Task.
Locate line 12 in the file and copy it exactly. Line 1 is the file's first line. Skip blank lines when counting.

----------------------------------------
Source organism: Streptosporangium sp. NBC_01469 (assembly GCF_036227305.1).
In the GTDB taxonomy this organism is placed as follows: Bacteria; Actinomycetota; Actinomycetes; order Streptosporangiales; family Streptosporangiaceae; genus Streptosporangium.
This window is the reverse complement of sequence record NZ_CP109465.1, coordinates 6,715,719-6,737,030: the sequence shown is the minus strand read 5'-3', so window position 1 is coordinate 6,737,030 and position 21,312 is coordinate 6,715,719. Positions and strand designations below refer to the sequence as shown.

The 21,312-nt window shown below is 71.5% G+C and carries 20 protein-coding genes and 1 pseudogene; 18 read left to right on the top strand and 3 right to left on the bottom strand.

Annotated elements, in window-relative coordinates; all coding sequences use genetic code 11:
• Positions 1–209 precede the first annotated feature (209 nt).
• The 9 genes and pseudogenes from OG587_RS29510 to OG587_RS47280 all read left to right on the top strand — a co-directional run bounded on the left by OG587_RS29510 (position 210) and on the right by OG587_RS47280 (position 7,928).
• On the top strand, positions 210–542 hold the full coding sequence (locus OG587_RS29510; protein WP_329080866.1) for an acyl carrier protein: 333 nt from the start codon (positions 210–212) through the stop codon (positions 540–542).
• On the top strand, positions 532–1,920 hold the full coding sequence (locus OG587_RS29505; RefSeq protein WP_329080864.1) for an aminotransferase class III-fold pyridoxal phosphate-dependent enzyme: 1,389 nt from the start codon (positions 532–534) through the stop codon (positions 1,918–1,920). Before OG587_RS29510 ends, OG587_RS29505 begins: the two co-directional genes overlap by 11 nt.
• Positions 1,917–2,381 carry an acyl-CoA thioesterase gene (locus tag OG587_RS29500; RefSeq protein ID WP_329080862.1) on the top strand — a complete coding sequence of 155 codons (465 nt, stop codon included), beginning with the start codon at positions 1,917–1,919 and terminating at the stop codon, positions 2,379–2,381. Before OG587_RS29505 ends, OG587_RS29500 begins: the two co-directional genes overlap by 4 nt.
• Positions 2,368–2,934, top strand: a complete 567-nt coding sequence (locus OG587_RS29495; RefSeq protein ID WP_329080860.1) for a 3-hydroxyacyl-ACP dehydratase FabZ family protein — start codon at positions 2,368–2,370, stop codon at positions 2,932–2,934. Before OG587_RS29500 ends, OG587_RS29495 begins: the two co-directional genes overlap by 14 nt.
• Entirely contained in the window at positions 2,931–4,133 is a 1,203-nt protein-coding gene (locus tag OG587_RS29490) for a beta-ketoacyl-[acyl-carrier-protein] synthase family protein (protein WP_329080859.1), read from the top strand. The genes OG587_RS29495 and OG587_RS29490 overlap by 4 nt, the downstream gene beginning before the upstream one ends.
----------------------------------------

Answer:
• Entirely contained in the window at positions 2,931–4,133 is a 1,203-nt protein-coding gene (locus tag OG587_RS29490) for a beta-ketoacyl-[acyl-carrier-protein] synthase family protein (protein WP_329080859.1), read from the top strand. The genes OG587_RS29495 and OG587_RS29490 overlap by 4 nt, the downstream gene beginning before the upstream one ends.